Graphic by DHS

The campaign comprises two distinct categories of victims: Staging and intended targets. The initial victims are peripheral organizations such as trusted third-party suppliers with less secure networks, referred to as “staging targets.” The threat actors used the staging targets’ networks as pivot points and malware repositories when targeting their final intended victims. NCCIC and FBI judge the ultimate objective of the actors is to compromise organizational networks, also referred to as the “intended target.”

The threat actors in this campaign employed a variety of TTPs, including:
• Spear-phishing emails (from compromised legitimate account)
• Watering-hole domains
• Credential gathering
• Open-source and network reconnaissance
• Host-based exploitation
• Targeting industrial control system (ICS) infrastructure

Cyber Kill Chain Model
DHS used the Lockheed-Martin Cyber Kill Chain model to analyze, discuss, and dissect malicious cyber activity. Phases of the model include reconnaissance, weaponization, delivery, exploitation, installation, command and control, and actions on the objective. This section will provide a high-level overview of threat actors’ activities within this framework.

Stage 1: Reconnaissance
The threat actors appear to have deliberately chosen the organizations they targeted, rather than pursuing them as targets of opportunity. Staging targets held preexisting relationships with many of the intended targets. DHS analysis identified the threat actors accessing publicly available information hosted by organization-monitored networks during the reconnaissance phase. Based on forensic analysis, DHS assessed the threat actors sought information on network and organizational design and control system capabilities within organizations. These tactics are commonly used to collect the information needed for targeted spear-phishing attempts. In some cases, information posted to company websites, especially information that may appear to be innocuous, may contain operationally sensitive information. As an example, the threat actors downloaded a small photo from a publicly accessible human resources page. The image, when expanded, was a high-resolution photo that displayed control systems equipment models and status information in the background.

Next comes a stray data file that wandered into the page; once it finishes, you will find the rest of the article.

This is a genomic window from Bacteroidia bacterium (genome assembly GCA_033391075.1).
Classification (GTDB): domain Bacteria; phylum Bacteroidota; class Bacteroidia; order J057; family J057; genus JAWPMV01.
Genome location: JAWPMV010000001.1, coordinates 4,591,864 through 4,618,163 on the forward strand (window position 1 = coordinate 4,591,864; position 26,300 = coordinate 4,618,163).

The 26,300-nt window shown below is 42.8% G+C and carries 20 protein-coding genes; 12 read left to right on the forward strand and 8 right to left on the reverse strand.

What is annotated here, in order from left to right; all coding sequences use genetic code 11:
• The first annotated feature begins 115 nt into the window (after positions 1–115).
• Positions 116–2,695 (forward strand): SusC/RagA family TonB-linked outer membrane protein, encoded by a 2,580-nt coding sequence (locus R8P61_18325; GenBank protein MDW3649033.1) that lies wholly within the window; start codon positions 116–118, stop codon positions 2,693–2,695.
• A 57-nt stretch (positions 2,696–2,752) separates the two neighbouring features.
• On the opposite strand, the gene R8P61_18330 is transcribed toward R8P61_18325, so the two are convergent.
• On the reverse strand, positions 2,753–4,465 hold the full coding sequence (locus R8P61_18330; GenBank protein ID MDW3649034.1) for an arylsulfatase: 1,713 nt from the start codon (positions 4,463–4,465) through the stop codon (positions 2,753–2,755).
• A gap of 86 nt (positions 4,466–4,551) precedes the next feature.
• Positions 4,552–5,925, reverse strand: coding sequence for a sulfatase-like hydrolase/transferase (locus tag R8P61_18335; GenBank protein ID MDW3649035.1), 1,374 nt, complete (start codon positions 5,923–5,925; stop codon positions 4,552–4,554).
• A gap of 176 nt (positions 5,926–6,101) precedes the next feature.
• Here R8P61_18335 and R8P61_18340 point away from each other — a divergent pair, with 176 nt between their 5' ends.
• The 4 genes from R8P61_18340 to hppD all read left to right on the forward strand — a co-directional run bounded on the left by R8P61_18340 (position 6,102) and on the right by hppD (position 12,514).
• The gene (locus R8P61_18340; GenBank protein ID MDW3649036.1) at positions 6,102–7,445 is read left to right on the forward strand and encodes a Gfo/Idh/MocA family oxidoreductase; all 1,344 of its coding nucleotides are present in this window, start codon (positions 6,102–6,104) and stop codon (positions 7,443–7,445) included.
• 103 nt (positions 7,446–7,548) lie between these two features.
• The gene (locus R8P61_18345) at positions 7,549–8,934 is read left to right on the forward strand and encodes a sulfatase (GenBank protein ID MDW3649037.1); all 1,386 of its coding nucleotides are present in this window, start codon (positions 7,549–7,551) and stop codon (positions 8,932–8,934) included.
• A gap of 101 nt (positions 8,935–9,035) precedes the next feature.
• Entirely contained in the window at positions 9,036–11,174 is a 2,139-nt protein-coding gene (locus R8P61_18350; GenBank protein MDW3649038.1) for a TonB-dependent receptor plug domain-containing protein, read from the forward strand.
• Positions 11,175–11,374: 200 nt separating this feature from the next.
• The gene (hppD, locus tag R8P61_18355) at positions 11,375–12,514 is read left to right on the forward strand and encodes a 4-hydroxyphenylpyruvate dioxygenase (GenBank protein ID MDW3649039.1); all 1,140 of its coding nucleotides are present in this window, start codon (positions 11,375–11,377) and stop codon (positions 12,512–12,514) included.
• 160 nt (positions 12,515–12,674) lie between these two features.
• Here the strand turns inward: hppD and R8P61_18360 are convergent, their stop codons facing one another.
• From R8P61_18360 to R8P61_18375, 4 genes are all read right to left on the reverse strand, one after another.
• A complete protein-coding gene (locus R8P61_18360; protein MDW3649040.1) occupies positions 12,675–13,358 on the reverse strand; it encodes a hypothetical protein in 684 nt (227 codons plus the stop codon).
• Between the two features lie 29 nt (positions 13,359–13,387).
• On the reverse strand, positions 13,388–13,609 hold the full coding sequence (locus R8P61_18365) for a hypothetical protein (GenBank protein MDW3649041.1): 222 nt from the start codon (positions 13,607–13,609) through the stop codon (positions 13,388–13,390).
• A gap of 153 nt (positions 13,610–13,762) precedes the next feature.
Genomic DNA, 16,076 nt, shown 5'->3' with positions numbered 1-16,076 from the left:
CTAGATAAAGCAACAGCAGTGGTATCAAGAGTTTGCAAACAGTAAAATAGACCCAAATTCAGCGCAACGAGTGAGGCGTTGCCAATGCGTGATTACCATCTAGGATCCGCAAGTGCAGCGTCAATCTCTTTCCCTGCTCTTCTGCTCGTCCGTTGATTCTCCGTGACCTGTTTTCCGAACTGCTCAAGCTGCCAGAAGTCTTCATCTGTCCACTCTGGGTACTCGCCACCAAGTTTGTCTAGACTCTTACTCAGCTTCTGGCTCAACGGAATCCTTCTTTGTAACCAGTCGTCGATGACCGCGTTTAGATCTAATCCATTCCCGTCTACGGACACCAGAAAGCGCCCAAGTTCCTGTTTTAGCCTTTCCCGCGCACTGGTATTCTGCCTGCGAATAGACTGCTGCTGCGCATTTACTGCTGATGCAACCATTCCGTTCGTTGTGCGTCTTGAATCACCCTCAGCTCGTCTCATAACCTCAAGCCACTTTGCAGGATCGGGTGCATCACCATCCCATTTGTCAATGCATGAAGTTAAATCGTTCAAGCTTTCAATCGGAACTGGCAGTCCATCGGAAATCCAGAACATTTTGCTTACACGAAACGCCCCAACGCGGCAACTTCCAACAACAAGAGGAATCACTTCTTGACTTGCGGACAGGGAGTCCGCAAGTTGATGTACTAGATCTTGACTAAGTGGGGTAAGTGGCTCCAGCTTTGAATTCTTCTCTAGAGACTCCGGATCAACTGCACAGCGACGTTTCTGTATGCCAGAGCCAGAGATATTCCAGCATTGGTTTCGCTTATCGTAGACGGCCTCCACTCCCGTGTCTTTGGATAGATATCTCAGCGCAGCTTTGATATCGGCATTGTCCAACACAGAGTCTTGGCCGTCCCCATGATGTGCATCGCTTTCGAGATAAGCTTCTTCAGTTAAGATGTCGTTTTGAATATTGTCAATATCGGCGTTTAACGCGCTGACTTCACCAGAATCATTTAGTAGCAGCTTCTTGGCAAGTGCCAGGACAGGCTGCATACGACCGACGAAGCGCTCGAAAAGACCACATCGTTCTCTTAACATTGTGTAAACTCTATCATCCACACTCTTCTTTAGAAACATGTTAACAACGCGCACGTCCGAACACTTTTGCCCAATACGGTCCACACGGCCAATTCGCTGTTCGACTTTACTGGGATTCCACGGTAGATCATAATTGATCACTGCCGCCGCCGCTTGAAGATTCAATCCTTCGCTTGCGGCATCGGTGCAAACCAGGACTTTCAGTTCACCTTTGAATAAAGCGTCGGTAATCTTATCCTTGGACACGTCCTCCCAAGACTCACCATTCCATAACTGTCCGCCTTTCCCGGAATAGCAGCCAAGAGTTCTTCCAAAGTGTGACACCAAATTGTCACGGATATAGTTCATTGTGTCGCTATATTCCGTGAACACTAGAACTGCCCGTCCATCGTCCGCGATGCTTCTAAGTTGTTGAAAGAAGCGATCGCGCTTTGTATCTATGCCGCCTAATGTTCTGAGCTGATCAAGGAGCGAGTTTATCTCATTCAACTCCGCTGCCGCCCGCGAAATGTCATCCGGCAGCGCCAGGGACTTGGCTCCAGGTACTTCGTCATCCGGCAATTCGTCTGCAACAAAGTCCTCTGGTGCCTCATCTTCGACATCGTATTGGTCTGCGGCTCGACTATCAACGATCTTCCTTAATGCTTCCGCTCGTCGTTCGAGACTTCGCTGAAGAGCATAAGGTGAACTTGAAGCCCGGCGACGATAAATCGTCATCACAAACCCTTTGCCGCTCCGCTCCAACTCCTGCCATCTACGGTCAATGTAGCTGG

Analysis also revealed the threat actors used compromised staging targets to download the source code for several intended targets’ websites. Additionally, the threat actors attempted to remotely access infrastructure such as corporate web-based email and virtual private network (VPN) connections.

Stage 2: Weaponization
Spear-Phishing Email TTPs: Throughout the spear-phishing campaign, the threat actors used email attachments to leverage legitimate Microsoft Office functions for retrieving a document from a remote server using the Server Message Block (SMB) protocol. As a part of the standard processes executed by Microsoft Word, this request authenticates the client with the server, sending the user’s credential hash to the remote server before retrieving the requested file. After obtaining a credential hash, the threat actors can use password-cracking techniques to obtain the plaintext password. With valid credentials, the threat actors are able to masquerade as authorized users in environments that use single-factor authentication.

Use of Watering Hole Domains: One of the threat actors’ primary uses for staging targets was to develop watering holes. Threat actors compromised the infrastructure of trusted organizations to reach intended targets. Approximately half of the known watering holes are trade publications and informational websites related to process control, ICS, or critical infrastructure. Although these watering holes may host legitimate content developed by reputable organizations, the threat actors altered websites to contain and reference malicious content. The threat actors used legitimate credentials to access and directly modify the website content. The threat actors modified these websites by altering JavaScript and PHP files to request a file icon using SMB from an IP address controlled by the threat actors. This request accomplishes a similar technique observed in the spear-phishing documents for credential harvesting. In one instance, the threat actors added a line of code into the file “header.php,” a legitimate PHP file that carried out the redirected traffic.